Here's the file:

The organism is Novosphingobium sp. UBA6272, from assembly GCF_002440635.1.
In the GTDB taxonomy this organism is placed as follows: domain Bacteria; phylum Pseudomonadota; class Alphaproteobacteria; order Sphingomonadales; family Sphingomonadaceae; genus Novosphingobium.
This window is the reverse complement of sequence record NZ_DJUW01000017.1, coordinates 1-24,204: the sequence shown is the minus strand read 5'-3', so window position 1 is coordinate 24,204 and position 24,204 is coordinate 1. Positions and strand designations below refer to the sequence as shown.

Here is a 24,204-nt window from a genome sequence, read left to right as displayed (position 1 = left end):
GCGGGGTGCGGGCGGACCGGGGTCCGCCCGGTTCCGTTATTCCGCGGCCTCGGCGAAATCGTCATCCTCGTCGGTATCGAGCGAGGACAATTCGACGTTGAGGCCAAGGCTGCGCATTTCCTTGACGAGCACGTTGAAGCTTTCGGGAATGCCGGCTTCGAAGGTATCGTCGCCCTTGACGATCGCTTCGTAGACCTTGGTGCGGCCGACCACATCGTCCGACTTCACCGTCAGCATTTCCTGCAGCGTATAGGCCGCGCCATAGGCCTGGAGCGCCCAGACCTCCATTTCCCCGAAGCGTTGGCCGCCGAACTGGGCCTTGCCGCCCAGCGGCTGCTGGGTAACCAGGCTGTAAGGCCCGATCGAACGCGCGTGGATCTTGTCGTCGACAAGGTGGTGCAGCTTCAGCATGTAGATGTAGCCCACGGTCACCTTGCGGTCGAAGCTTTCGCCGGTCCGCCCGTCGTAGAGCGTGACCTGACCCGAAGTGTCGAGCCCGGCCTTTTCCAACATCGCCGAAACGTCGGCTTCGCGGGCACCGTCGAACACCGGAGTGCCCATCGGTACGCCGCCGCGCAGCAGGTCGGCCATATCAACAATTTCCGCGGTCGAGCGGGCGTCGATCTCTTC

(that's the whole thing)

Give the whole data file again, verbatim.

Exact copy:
The organism is Novosphingobium sp. UBA6272, from assembly GCF_002440635.1.
In the GTDB taxonomy this organism is placed as follows: domain Bacteria; phylum Pseudomonadota; class Alphaproteobacteria; order Sphingomonadales; family Sphingomonadaceae; genus Novosphingobium.
This window is the reverse complement of sequence record NZ_DJUW01000017.1, coordinates 1-24,204: the sequence shown is the minus strand read 5'-3', so window position 1 is coordinate 24,204 and position 24,204 is coordinate 1. Positions and strand designations below refer to the sequence as shown.

Here is a 24,204-nt window from a genome sequence, read left to right as displayed (position 1 = left end):
GCGGGGTGCGGGCGGACCGGGGTCCGCCCGGTTCCGTTATTCCGCGGCCTCGGCGAAATCGTCATCCTCGTCGGTATCGAGCGAGGACAATTCGACGTTGAGGCCAAGGCTGCGCATTTCCTTGACGAGCACGTTGAAGCTTTCGGGAATGCCGGCTTCGAAGGTATCGTCGCCCTTGACGATCGCTTCGTAGACCTTGGTGCGGCCGACCACATCGTCCGACTTCACCGTCAGCATTTCCTGCAGCGTATAGGCCGCGCCATAGGCCTGGAGCGCCCAGACCTCCATTTCCCCGAAGCGTTGGCCGCCGAACTGGGCCTTGCCGCCCAGCGGCTGCTGGGTAACCAGGCTGTAAGGCCCGATCGAACGCGCGTGGATCTTGTCGTCGACAAGGTGGTGCAGCTTCAGCATGTAGATGTAGCCCACGGTCACCTTGCGGTCGAAGCTTTCGCCGGTCCGCCCGTCGTAGAGCGTGACCTGACCCGAAGTGTCGAGCCCGGCCTTTTCCAACATCGCCGAAACGTCGGCTTCGCGGGCACCGTCGAACACCGGAGTGCCCATCGGTACGCCGCCGCGCAGCAGGTCGGCCATATCAACAATTTCCGCGGTCGAGCGGGCGTCGATCTCTTC